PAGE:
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Non-Vacationers are Less Likely to Get a Raise or to Get Promoted

Vacations improve health and well-being and on the other side of the coin also result in salary increases. In “The State of American Vacation 2017,” researchers found that over 80 percent of managers agreed that when employees took vacations, it improved their health and well-being, boosted morale and alleviated burnout. Managers also believed in the benefits to the organization; 78 percent said that vacation improves employees’ focus upon return, 70 percent agreed it renewed employees’ commitment to their job and 64 percent felt it made employees more willing to put in long hours when needed.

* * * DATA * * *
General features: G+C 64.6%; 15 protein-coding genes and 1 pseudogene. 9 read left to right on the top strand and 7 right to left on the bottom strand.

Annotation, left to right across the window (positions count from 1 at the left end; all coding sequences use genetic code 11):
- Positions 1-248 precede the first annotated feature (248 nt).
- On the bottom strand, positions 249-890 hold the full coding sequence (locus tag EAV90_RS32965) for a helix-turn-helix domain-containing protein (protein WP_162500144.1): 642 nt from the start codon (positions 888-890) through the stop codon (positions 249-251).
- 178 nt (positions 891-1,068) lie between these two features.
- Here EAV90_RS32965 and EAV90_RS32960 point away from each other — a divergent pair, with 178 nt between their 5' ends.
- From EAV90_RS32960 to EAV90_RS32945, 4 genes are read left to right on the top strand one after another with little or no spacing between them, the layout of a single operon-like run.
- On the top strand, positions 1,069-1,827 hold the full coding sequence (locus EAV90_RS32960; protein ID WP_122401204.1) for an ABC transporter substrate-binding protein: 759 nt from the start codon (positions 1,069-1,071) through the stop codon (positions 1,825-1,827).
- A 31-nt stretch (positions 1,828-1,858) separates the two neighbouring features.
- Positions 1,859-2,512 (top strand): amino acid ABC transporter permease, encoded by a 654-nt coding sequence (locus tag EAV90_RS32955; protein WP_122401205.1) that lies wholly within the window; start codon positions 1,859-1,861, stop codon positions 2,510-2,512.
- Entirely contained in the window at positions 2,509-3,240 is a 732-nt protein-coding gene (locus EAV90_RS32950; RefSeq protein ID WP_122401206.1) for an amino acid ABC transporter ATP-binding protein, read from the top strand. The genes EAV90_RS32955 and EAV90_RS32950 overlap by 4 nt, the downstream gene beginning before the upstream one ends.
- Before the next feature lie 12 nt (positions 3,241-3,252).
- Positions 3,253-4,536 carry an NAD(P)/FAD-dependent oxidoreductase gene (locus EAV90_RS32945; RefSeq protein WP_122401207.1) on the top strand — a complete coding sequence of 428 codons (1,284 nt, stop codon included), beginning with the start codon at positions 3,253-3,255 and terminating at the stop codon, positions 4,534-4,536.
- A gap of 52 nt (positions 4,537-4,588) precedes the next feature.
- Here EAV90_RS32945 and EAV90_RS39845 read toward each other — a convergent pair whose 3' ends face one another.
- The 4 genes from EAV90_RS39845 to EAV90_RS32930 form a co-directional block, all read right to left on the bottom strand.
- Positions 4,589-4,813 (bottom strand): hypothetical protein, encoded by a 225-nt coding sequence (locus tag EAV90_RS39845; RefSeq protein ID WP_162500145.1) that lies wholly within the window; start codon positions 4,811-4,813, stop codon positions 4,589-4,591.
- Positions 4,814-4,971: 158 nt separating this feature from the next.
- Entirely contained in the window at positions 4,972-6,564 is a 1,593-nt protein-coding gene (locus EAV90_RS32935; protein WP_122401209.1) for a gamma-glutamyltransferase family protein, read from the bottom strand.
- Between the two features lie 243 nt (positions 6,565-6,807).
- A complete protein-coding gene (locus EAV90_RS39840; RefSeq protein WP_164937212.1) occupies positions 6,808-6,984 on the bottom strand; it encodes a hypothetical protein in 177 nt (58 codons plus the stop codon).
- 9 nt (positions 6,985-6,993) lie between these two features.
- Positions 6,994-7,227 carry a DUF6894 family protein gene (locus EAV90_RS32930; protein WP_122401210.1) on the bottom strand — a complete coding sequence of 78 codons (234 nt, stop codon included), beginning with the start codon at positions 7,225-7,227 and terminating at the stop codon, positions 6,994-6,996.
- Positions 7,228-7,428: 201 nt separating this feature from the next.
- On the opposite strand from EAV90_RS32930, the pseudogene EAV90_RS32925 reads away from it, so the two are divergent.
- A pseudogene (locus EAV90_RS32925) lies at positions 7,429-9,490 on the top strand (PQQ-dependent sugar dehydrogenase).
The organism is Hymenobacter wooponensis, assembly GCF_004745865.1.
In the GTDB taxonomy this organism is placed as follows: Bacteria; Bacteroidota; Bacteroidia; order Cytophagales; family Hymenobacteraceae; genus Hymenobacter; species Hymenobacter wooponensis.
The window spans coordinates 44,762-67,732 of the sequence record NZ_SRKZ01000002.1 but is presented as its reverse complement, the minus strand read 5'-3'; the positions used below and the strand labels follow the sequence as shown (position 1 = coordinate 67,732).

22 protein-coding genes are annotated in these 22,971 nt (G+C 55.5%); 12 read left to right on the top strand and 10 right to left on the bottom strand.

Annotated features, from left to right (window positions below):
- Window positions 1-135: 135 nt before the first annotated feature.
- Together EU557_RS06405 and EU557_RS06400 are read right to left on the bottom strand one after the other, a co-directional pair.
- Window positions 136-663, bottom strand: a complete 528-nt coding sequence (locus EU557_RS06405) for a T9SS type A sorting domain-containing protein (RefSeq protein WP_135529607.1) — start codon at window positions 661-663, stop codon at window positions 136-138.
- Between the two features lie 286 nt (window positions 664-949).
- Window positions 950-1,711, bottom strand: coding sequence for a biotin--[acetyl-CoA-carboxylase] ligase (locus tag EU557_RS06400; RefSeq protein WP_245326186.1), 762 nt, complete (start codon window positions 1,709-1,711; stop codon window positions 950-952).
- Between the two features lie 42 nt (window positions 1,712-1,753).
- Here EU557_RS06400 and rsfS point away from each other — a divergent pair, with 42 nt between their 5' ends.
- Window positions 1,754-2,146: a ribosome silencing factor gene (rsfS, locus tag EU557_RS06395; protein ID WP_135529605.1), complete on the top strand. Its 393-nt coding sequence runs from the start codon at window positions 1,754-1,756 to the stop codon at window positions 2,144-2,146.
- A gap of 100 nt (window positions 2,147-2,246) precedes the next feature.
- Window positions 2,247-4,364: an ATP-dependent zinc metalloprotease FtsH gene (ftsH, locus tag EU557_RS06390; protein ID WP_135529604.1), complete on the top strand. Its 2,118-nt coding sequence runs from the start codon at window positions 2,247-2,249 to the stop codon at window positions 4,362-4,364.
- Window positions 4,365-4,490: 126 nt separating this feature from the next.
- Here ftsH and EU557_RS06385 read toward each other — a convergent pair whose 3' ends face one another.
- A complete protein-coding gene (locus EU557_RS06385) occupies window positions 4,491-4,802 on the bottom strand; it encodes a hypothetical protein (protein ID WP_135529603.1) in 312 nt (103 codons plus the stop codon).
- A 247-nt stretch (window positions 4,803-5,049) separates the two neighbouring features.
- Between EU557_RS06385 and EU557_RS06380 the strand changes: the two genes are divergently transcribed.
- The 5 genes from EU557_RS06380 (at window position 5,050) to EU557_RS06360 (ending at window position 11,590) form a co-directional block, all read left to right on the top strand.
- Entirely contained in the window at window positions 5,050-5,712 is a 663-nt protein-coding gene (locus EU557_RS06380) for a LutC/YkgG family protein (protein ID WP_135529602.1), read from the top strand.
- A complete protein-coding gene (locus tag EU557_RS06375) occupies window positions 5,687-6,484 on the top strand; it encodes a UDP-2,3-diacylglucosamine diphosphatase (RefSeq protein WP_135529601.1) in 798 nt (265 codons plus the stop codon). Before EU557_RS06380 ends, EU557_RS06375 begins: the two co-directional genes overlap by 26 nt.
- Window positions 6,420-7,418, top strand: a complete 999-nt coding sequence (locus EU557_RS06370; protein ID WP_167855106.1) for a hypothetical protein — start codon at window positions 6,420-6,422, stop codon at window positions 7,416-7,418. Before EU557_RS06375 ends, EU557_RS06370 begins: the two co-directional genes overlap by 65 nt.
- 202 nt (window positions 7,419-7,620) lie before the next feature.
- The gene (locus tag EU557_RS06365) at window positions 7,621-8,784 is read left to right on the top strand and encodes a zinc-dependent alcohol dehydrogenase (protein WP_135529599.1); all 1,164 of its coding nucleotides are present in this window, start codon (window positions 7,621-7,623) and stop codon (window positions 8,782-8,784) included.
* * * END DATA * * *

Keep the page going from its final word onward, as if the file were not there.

Employees who forfeited vacation days did not perform as well as those who used all their vacation days. Forfeiters were less likely to have been promoted (23 percent to 27 percent) and to have received a raise or bonus in the last three years (78 percent to 84 percent). Forfeiters also reported feeling more stressed with work (74 percent to 68 percent).

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